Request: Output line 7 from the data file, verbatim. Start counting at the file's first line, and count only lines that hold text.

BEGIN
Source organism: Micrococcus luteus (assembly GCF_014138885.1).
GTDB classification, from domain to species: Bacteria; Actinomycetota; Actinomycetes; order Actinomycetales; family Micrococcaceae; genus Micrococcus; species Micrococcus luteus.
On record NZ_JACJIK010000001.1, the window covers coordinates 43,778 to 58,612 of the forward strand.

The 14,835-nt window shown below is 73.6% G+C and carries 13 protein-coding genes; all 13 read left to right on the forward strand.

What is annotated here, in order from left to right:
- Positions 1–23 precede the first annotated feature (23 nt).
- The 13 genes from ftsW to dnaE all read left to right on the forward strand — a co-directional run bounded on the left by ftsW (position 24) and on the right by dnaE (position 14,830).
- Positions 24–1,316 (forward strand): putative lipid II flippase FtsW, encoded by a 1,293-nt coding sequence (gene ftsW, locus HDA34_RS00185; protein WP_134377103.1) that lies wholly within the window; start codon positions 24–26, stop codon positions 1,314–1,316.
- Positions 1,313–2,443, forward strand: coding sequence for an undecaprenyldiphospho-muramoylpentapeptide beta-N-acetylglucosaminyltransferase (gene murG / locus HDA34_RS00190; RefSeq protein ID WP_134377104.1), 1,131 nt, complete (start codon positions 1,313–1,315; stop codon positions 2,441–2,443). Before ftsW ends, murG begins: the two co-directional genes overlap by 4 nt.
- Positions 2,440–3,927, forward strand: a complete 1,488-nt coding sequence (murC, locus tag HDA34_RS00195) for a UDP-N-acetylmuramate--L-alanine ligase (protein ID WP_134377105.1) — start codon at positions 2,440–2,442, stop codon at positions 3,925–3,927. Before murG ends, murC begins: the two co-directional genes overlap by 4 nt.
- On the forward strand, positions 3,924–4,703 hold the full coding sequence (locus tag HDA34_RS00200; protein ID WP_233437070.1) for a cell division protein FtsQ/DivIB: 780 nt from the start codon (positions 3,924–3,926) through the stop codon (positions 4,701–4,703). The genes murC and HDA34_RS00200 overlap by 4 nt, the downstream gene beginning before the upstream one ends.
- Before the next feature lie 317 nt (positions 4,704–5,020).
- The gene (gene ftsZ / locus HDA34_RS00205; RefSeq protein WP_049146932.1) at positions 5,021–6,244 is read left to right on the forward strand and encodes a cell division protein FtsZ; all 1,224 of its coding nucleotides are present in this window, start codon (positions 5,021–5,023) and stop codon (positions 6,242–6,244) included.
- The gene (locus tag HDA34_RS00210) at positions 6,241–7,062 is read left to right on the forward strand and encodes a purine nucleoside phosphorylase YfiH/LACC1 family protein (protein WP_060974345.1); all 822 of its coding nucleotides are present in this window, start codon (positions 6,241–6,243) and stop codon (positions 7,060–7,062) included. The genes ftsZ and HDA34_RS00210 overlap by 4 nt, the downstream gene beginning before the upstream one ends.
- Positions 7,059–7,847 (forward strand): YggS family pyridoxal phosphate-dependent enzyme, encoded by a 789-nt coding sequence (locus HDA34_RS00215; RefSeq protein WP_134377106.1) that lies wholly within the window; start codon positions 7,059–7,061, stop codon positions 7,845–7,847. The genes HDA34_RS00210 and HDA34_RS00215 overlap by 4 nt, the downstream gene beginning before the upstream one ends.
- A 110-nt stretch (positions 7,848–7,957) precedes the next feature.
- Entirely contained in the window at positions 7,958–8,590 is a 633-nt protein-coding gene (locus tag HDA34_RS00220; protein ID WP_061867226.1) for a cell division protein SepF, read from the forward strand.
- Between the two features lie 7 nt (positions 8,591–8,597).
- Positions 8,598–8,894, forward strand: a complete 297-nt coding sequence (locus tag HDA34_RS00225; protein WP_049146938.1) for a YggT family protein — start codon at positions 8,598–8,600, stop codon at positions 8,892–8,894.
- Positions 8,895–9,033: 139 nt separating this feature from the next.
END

- The 13 genes from ftsW to dnaE all read left to right on the forward strand — a co-directional run bounded on the left by ftsW (position 24) and on the right by dnaE (position 14,830).